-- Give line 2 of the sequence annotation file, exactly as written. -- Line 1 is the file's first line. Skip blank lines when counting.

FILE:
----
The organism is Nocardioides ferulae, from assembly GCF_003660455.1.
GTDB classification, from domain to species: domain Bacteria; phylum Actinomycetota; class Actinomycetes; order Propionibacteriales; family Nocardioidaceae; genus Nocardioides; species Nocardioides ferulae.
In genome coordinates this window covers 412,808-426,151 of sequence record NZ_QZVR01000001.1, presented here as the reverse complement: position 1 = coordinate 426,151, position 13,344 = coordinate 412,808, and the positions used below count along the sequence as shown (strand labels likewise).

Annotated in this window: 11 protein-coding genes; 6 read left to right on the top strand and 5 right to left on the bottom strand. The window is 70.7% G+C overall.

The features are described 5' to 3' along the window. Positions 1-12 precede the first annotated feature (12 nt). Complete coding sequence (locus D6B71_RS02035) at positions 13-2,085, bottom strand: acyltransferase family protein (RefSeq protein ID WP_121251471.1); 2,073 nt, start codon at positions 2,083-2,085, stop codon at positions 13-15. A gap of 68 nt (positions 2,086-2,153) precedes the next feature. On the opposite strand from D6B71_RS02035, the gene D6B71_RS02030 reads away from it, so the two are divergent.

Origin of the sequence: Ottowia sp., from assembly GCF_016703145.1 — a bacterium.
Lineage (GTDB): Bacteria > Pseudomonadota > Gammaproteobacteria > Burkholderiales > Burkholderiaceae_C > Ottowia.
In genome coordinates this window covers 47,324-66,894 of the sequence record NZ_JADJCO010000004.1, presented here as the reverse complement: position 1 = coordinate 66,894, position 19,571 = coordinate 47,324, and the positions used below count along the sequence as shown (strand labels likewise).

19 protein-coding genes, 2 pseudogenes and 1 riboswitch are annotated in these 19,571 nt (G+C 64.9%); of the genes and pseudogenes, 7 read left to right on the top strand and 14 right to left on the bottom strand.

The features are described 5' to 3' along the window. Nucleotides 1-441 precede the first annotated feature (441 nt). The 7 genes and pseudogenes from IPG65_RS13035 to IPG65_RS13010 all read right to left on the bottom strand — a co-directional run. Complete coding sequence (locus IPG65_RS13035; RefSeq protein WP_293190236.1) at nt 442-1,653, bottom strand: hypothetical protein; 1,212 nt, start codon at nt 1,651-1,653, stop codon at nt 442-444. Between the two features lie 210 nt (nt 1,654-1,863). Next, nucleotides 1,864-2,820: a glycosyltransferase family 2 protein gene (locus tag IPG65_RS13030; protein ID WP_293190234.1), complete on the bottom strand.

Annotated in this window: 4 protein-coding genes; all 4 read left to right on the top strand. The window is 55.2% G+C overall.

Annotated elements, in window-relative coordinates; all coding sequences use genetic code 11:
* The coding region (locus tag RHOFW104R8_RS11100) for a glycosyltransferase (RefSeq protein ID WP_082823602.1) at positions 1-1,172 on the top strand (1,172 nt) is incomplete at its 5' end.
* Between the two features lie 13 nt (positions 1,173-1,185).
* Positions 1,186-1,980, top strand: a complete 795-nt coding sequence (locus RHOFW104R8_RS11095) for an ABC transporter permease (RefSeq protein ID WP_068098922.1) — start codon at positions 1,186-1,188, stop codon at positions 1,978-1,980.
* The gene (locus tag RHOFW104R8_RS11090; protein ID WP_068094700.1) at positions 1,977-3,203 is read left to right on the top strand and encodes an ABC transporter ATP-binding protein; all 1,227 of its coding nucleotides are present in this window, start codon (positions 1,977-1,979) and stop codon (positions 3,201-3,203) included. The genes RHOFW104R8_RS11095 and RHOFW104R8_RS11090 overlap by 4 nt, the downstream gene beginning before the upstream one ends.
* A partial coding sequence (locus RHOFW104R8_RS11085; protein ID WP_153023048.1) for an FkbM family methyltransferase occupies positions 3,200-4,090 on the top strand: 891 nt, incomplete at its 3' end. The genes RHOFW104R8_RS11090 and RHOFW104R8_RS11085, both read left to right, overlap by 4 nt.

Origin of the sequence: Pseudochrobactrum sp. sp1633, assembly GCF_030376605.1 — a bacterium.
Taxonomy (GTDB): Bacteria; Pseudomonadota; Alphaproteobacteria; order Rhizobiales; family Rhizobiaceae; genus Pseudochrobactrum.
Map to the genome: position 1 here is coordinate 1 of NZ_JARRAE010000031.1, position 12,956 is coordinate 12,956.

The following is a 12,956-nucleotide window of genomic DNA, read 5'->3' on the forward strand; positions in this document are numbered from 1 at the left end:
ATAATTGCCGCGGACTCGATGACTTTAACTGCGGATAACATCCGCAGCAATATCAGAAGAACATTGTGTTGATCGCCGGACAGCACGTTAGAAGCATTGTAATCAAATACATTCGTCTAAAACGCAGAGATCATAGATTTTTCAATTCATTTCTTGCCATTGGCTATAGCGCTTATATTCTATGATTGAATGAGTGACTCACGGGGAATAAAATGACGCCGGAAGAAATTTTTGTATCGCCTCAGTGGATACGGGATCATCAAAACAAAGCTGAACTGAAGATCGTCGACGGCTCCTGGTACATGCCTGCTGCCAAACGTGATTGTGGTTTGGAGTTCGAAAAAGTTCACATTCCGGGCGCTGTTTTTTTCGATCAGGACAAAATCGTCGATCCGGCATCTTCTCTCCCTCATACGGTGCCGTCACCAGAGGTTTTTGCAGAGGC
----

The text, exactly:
GTDB classification, from domain to species: domain Bacteria; phylum Actinomycetota; class Actinomycetes; order Propionibacteriales; family Nocardioidaceae; genus Nocardioides; species Nocardioides ferulae.